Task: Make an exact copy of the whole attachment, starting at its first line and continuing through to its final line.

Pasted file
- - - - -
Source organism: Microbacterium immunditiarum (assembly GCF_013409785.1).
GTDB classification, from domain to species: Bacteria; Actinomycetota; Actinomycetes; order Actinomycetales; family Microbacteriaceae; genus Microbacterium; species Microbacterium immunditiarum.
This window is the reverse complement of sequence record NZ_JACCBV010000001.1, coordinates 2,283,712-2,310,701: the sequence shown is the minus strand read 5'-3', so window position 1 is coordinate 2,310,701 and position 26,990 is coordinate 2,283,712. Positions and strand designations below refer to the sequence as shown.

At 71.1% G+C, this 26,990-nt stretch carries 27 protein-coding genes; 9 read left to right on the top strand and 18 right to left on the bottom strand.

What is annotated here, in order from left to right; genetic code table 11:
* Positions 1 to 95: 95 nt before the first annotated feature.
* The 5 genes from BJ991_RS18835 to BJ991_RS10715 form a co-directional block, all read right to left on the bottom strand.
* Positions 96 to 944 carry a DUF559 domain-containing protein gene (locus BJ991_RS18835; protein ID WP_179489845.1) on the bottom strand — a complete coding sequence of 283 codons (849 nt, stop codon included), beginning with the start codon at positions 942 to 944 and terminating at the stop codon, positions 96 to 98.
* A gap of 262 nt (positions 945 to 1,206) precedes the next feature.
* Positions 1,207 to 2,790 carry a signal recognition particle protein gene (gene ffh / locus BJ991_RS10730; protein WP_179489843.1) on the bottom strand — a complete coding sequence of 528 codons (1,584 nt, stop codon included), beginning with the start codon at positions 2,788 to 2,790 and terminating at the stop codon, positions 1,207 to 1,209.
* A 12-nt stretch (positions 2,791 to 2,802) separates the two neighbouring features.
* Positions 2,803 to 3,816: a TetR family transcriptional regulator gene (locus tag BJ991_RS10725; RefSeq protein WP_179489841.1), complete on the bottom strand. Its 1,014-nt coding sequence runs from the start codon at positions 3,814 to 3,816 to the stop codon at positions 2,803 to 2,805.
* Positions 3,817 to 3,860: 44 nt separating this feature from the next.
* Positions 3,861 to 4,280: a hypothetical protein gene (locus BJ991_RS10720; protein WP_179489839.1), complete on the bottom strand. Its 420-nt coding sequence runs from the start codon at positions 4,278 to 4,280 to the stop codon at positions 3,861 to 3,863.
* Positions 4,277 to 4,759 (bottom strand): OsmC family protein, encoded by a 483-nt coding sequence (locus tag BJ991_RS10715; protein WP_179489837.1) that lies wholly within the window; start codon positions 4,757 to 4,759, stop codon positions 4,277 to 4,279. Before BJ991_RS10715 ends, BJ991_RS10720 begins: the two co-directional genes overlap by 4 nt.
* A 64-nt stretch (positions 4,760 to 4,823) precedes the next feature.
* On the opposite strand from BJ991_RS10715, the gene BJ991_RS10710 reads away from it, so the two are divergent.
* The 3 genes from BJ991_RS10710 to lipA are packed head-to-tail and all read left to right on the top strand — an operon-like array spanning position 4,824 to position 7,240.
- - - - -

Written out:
Source organism: Microbacterium immunditiarum (assembly GCF_013409785.1).
GTDB classification, from domain to species: Bacteria; Actinomycetota; Actinomycetes; order Actinomycetales; family Microbacteriaceae; genus Microbacterium; species Microbacterium immunditiarum.
This window is the reverse complement of sequence record NZ_JACCBV010000001.1, coordinates 2,283,712-2,310,701: the sequence shown is the minus strand read 5'-3', so window position 1 is coordinate 2,310,701 and position 26,990 is coordinate 2,283,712. Positions and strand designations below refer to the sequence as shown.

At 71.1% G+C, this 26,990-nt stretch carries 27 protein-coding genes; 9 read left to right on the top strand and 18 right to left on the bottom strand.

What is annotated here, in order from left to right; genetic code table 11:
* Positions 1 to 95: 95 nt before the first annotated feature.
* The 5 genes from BJ991_RS18835 to BJ991_RS10715 form a co-directional block, all read right to left on the bottom strand.
* Positions 96 to 944 carry a DUF559 domain-containing protein gene (locus BJ991_RS18835; protein ID WP_179489845.1) on the bottom strand — a complete coding sequence of 283 codons (849 nt, stop codon included), beginning with the start codon at positions 942 to 944 and terminating at the stop codon, positions 96 to 98.
* A gap of 262 nt (positions 945 to 1,206) precedes the next feature.
* Positions 1,207 to 2,790 carry a signal recognition particle protein gene (gene ffh / locus BJ991_RS10730; protein WP_179489843.1) on the bottom strand — a complete coding sequence of 528 codons (1,584 nt, stop codon included), beginning with the start codon at positions 2,788 to 2,790 and terminating at the stop codon, positions 1,207 to 1,209.
* A 12-nt stretch (positions 2,791 to 2,802) separates the two neighbouring features.
* Positions 2,803 to 3,816: a TetR family transcriptional regulator gene (locus tag BJ991_RS10725; RefSeq protein WP_179489841.1), complete on the bottom strand. Its 1,014-nt coding sequence runs from the start codon at positions 3,814 to 3,816 to the stop codon at positions 2,803 to 2,805.
* Positions 3,817 to 3,860: 44 nt separating this feature from the next.
* Positions 3,861 to 4,280: a hypothetical protein gene (locus BJ991_RS10720; protein WP_179489839.1), complete on the bottom strand. Its 420-nt coding sequence runs from the start codon at positions 4,278 to 4,280 to the stop codon at positions 3,861 to 3,863.
* Positions 4,277 to 4,759 (bottom strand): OsmC family protein, encoded by a 483-nt coding sequence (locus tag BJ991_RS10715; protein WP_179489837.1) that lies wholly within the window; start codon positions 4,757 to 4,759, stop codon positions 4,277 to 4,279. Before BJ991_RS10715 ends, BJ991_RS10720 begins: the two co-directional genes overlap by 4 nt.
* A 64-nt stretch (positions 4,760 to 4,823) precedes the next feature.
* On the opposite strand from BJ991_RS10715, the gene BJ991_RS10710 reads away from it, so the two are divergent.
* The 3 genes from BJ991_RS10710 to lipA are packed head-to-tail and all read left to right on the top strand — an operon-like array spanning position 4,824 to position 7,240.